A blush colored Kirk’s cheeks, but his eyes sparkled. “It’s supposed to be bad luck to keep track. Tempting fate, you know. But I’ve always paid attention, I guess at first because I hoped that once I had a certain number of missions under my belt, they wouldn’t kick me out if I made some god-awful mistake. After that, it…sort of became a habit.” He gestured at Spock’s untouched glass. “Drink up. It’s supposed to be a toast.”

Again Spock obeyed. The wine was cool and slightly sweet, and its fizz sounded impossibly loud in his ears. “I had thought to congratulate you,” he admitted, “but I feared you might think it odd that I knew how many missions you have commanded.”

“Why would I think that? You always know everything. And they weren’t just my missions, you know. They’re ours. I hope you know I couldn’t do my job without you.”

“Nor could I do mine without you.” It was the truth, but not one Spock had intended to speak. Too late to take back the words, but he saw with relief that Kirk was smiling.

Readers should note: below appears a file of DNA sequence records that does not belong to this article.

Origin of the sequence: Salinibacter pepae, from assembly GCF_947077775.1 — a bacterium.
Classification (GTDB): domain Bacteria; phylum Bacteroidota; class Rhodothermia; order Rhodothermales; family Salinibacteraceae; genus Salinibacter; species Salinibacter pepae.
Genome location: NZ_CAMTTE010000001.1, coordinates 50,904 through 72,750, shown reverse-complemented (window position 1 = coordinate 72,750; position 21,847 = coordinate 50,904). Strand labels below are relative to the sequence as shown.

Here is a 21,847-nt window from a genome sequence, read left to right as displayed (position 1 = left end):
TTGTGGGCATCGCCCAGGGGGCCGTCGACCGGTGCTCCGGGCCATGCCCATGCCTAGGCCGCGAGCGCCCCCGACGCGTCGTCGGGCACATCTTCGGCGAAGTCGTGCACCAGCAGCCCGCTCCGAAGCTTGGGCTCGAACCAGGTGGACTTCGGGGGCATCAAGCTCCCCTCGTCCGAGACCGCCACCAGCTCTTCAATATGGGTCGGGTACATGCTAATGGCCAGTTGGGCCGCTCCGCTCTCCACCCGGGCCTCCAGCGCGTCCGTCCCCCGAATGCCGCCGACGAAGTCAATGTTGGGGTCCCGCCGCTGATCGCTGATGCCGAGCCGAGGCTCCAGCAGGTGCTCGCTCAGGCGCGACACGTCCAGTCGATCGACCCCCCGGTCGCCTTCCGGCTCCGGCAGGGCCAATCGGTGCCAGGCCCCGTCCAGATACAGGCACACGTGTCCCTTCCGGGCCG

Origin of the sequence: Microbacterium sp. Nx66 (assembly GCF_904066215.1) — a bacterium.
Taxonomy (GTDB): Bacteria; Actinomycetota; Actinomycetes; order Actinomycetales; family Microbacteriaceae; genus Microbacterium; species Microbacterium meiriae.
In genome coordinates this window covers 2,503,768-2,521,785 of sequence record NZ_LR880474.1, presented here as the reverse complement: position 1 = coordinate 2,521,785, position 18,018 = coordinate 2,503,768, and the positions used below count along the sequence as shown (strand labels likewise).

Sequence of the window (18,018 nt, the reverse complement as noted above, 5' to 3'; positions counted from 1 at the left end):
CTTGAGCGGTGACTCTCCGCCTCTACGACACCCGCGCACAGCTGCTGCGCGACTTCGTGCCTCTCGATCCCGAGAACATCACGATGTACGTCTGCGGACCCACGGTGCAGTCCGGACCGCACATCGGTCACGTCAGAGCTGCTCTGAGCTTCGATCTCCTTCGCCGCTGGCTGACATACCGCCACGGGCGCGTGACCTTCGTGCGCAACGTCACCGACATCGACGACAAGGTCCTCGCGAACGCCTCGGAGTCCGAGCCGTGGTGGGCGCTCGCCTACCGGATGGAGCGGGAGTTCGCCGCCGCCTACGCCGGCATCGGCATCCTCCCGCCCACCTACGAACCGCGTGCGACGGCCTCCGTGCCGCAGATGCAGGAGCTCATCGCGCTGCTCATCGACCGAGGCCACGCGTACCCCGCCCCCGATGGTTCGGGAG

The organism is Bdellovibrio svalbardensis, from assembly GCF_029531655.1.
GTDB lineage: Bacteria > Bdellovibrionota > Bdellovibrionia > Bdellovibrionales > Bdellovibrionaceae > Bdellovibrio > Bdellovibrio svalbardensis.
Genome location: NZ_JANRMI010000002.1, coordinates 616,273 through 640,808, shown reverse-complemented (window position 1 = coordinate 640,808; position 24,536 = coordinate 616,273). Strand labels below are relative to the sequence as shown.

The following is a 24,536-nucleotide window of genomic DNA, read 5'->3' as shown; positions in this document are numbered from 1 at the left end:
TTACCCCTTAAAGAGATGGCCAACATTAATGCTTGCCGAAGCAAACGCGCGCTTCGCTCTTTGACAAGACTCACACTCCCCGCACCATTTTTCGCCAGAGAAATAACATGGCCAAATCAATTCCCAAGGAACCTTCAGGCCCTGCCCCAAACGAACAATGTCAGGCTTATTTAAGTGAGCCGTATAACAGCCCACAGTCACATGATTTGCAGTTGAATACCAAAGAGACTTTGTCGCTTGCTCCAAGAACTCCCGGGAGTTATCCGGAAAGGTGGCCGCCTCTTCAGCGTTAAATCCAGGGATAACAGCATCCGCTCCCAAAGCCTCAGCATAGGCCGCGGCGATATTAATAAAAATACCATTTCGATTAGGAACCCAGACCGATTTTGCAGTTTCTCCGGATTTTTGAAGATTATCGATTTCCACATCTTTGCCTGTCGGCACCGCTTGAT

“From everything I heard, you were doing just fine before I came along.”

Spock inclined his head. “Perhaps I should rephrase. I know myself to be capable of performing my duties under any captain Starfleet sees fit to assign, but….” He glanced up, decided to throw caution to the winds. “I’m not certain I would wish to.”

“Ah,” Kirk said lightly, but his blush deepened as he refilled his glass. “I’ll take that as a compliment.” He studied the Vulcan for a long moment, then seemed to relax. “That’s an interesting uniform, Mr. Spock.”

Embarrassed, Spock started to rise. “Forgive me, I should have—”

But Kirk was grinning now. “Sit down, for heaven’s sake. You know I was only teasing. It’s just us, and we’re not on duty. Besides, it looks good on you.”

“What does?”

“Black. It suits you.” He sipped his wine, still smiling. “But then, just about any color would.”